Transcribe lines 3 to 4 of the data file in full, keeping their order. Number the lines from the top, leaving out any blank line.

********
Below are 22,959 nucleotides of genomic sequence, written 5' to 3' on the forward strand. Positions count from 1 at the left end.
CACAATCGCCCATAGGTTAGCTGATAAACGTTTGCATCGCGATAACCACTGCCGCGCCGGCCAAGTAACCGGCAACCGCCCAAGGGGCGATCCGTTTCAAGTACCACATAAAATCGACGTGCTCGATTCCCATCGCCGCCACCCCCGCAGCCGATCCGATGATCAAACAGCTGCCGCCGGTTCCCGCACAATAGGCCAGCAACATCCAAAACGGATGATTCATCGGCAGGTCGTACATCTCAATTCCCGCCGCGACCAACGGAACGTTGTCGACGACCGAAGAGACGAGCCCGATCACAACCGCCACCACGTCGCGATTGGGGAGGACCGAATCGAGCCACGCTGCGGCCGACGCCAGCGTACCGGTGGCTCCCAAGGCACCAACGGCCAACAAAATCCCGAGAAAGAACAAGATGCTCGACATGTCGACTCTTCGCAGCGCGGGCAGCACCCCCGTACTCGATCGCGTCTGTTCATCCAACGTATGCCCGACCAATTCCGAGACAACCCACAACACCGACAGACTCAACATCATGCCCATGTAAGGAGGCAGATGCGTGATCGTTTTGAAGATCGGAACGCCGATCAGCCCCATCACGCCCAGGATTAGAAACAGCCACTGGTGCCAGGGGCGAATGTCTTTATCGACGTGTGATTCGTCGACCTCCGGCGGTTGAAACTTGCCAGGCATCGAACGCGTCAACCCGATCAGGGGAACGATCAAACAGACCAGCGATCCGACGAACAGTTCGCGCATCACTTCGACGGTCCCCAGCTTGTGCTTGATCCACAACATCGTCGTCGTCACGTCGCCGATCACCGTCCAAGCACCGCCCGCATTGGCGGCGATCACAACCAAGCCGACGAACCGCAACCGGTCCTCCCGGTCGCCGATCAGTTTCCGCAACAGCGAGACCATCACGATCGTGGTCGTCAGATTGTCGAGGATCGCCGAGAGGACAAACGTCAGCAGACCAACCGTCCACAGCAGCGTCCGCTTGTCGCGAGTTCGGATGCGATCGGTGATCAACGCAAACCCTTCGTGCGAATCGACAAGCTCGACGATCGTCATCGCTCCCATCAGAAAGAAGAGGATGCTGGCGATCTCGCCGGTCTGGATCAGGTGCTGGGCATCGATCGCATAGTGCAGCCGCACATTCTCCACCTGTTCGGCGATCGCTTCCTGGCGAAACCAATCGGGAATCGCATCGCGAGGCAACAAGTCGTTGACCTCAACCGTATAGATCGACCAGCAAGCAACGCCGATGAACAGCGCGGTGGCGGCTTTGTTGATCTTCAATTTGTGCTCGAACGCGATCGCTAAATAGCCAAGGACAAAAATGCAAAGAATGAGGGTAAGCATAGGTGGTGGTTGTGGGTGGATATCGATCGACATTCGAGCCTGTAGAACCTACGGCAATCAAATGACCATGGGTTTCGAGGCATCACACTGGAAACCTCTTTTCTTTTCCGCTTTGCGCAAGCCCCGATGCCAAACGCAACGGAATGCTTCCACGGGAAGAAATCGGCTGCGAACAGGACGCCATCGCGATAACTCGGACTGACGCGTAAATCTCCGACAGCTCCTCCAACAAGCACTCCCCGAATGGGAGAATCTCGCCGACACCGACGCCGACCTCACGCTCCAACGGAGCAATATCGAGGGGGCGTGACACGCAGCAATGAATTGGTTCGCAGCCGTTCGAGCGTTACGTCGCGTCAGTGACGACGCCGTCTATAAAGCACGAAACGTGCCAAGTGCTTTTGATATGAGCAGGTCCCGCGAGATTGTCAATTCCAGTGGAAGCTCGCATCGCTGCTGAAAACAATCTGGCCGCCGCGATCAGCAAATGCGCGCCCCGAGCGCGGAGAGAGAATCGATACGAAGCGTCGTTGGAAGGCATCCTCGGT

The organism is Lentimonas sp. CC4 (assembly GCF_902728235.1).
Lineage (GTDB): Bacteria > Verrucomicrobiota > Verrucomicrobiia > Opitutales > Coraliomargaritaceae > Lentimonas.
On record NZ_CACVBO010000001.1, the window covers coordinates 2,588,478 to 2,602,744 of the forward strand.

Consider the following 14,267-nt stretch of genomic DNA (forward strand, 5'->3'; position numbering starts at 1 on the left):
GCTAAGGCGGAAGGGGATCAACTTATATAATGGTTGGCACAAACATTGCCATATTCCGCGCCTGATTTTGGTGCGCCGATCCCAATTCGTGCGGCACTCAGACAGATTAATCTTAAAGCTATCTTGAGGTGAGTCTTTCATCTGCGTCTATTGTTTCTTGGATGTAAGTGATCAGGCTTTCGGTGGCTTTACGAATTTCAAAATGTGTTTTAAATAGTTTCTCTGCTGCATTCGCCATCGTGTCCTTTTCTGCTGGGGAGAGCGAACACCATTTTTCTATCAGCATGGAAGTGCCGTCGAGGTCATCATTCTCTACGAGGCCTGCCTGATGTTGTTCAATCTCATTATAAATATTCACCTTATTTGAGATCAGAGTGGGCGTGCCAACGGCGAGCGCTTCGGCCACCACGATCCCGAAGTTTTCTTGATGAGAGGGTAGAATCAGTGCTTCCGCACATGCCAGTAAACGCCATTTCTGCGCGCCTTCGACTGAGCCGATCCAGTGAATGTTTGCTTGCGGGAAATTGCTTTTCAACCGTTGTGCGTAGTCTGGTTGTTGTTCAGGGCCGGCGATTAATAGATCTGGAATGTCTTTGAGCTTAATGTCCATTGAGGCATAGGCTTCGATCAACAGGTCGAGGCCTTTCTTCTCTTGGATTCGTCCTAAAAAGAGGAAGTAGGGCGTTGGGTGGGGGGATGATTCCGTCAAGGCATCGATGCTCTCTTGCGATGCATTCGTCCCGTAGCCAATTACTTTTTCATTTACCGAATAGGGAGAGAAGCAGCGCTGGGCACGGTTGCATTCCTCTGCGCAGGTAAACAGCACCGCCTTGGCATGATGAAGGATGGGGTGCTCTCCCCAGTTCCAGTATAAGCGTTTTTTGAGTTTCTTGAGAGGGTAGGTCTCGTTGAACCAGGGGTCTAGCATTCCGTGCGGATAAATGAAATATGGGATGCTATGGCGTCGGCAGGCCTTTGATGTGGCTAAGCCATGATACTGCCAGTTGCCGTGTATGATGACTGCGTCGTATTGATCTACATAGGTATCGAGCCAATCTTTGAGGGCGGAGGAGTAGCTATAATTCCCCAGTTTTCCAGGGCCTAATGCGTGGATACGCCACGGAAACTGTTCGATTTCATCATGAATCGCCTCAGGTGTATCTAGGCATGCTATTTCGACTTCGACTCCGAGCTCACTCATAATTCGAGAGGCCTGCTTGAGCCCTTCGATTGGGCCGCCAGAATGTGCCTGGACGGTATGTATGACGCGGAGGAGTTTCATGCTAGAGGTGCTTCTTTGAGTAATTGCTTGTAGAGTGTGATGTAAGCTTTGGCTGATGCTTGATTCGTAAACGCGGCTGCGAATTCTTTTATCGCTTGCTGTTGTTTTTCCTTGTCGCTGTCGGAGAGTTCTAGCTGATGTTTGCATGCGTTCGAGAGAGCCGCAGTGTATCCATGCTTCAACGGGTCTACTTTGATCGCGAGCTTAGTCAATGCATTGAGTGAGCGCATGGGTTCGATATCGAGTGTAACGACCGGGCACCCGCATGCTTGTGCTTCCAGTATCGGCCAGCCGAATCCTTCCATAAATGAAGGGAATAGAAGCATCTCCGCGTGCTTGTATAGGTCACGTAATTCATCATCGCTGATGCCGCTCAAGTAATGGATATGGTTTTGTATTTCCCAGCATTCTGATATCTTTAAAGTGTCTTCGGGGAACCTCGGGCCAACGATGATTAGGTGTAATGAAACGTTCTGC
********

The organism is Lentimonas sp. CC4 (assembly GCF_902728235.1).
Lineage (GTDB): Bacteria > Verrucomicrobiota > Verrucomicrobiia > Opitutales > Coraliomargaritaceae > Lentimonas.